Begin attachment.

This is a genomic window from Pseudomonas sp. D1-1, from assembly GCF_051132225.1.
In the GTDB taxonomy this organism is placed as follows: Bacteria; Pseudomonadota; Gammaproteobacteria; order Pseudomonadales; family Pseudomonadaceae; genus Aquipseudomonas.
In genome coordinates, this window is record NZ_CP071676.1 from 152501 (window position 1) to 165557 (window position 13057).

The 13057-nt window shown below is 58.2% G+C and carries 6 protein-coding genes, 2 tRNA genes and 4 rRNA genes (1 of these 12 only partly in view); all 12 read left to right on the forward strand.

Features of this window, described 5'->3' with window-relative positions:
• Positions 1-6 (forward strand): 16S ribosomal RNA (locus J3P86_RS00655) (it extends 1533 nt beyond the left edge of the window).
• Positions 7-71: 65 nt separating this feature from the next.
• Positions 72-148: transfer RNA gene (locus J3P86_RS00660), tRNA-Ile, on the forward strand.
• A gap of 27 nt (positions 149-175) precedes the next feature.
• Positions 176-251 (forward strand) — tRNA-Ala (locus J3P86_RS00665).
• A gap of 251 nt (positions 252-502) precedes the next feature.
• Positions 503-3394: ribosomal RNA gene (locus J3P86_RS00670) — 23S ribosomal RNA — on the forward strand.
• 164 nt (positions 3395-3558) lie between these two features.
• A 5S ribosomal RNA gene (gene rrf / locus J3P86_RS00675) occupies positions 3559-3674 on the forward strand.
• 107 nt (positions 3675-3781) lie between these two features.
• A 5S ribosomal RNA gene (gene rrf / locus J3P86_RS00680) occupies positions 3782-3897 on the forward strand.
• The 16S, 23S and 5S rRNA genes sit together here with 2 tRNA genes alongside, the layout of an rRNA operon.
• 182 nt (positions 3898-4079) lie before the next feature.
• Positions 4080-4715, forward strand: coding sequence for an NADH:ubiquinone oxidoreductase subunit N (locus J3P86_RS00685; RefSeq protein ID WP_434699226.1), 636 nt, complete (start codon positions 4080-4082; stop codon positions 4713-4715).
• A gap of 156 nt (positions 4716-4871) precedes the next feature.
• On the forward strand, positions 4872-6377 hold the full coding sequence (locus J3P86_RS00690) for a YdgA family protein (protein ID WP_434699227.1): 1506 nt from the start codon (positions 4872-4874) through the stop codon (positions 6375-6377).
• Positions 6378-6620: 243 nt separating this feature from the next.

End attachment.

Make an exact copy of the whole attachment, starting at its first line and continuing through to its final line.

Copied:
This is a genomic window from Pseudomonas sp. D1-1, from assembly GCF_051132225.1.
In the GTDB taxonomy this organism is placed as follows: Bacteria; Pseudomonadota; Gammaproteobacteria; order Pseudomonadales; family Pseudomonadaceae; genus Aquipseudomonas.
In genome coordinates, this window is record NZ_CP071676.1 from 152501 (window position 1) to 165557 (window position 13057).

The 13057-nt window shown below is 58.2% G+C and carries 6 protein-coding genes, 2 tRNA genes and 4 rRNA genes (1 of these 12 only partly in view); all 12 read left to right on the forward strand.

Features of this window, described 5'->3' with window-relative positions:
• Positions 1-6 (forward strand): 16S ribosomal RNA (locus J3P86_RS00655) (it extends 1533 nt beyond the left edge of the window).
• Positions 7-71: 65 nt separating this feature from the next.
• Positions 72-148: transfer RNA gene (locus J3P86_RS00660), tRNA-Ile, on the forward strand.
• A gap of 27 nt (positions 149-175) precedes the next feature.
• Positions 176-251 (forward strand) — tRNA-Ala (locus J3P86_RS00665).
• A gap of 251 nt (positions 252-502) precedes the next feature.
• Positions 503-3394: ribosomal RNA gene (locus J3P86_RS00670) — 23S ribosomal RNA — on the forward strand.
• 164 nt (positions 3395-3558) lie between these two features.
• A 5S ribosomal RNA gene (gene rrf / locus J3P86_RS00675) occupies positions 3559-3674 on the forward strand.
• 107 nt (positions 3675-3781) lie between these two features.
• A 5S ribosomal RNA gene (gene rrf / locus J3P86_RS00680) occupies positions 3782-3897 on the forward strand.
• The 16S, 23S and 5S rRNA genes sit together here with 2 tRNA genes alongside, the layout of an rRNA operon.
• 182 nt (positions 3898-4079) lie before the next feature.
• Positions 4080-4715, forward strand: coding sequence for an NADH:ubiquinone oxidoreductase subunit N (locus J3P86_RS00685; RefSeq protein ID WP_434699226.1), 636 nt, complete (start codon positions 4080-4082; stop codon positions 4713-4715).
• A gap of 156 nt (positions 4716-4871) precedes the next feature.
• On the forward strand, positions 4872-6377 hold the full coding sequence (locus J3P86_RS00690) for a YdgA family protein (protein ID WP_434699227.1): 1506 nt from the start codon (positions 4872-4874) through the stop codon (positions 6375-6377).
• Positions 6378-6620: 243 nt separating this feature from the next.